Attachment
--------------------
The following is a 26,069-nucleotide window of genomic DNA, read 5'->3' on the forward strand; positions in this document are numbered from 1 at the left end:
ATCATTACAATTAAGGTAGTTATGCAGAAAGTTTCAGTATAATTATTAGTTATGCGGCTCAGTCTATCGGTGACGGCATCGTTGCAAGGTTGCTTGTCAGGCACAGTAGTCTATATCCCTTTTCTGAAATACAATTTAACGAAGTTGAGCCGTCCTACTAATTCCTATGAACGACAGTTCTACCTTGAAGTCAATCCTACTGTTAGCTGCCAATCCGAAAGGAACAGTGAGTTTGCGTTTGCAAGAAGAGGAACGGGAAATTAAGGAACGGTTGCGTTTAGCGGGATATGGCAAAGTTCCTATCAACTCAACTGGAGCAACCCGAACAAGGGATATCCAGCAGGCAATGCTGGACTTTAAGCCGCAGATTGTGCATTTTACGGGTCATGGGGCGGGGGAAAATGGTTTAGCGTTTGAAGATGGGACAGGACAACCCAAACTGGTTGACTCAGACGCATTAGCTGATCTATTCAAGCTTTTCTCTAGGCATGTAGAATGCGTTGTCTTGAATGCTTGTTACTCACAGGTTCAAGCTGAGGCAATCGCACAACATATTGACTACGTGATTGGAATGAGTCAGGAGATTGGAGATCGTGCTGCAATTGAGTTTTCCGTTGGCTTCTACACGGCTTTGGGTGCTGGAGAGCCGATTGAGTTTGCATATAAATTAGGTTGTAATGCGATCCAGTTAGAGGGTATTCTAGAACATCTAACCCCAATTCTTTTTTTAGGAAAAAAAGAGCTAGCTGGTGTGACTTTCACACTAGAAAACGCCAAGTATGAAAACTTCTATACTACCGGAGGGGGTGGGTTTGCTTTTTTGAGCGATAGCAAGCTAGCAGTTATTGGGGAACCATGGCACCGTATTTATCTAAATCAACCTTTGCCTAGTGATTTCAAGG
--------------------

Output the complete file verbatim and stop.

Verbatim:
The following is a 26,069-nucleotide window of genomic DNA, read 5'->3' on the forward strand; positions in this document are numbered from 1 at the left end:
ATCATTACAATTAAGGTAGTTATGCAGAAAGTTTCAGTATAATTATTAGTTATGCGGCTCAGTCTATCGGTGACGGCATCGTTGCAAGGTTGCTTGTCAGGCACAGTAGTCTATATCCCTTTTCTGAAATACAATTTAACGAAGTTGAGCCGTCCTACTAATTCCTATGAACGACAGTTCTACCTTGAAGTCAATCCTACTGTTAGCTGCCAATCCGAAAGGAACAGTGAGTTTGCGTTTGCAAGAAGAGGAACGGGAAATTAAGGAACGGTTGCGTTTAGCGGGATATGGCAAAGTTCCTATCAACTCAACTGGAGCAACCCGAACAAGGGATATCCAGCAGGCAATGCTGGACTTTAAGCCGCAGATTGTGCATTTTACGGGTCATGGGGCGGGGGAAAATGGTTTAGCGTTTGAAGATGGGACAGGACAACCCAAACTGGTTGACTCAGACGCATTAGCTGATCTATTCAAGCTTTTCTCTAGGCATGTAGAATGCGTTGTCTTGAATGCTTGTTACTCACAGGTTCAAGCTGAGGCAATCGCACAACATATTGACTACGTGATTGGAATGAGTCAGGAGATTGGAGATCGTGCTGCAATTGAGTTTTCCGTTGGCTTCTACACGGCTTTGGGTGCTGGAGAGCCGATTGAGTTTGCATATAAATTAGGTTGTAATGCGATCCAGTTAGAGGGTATTCTAGAACATCTAACCCCAATTCTTTTTTTAGGAAAAAAAGAGCTAGCTGGTGTGACTTTCACACTAGAAAACGCCAAGTATGAAAACTTCTATACTACCGGAGGGGGTGGGTTTGCTTTTTTGAGCGATAGCAAGCTAGCAGTTATTGGGGAACCATGGCACCGTATTTATCTAAATCAACCTTTGCCTAGTGATTTCAAGG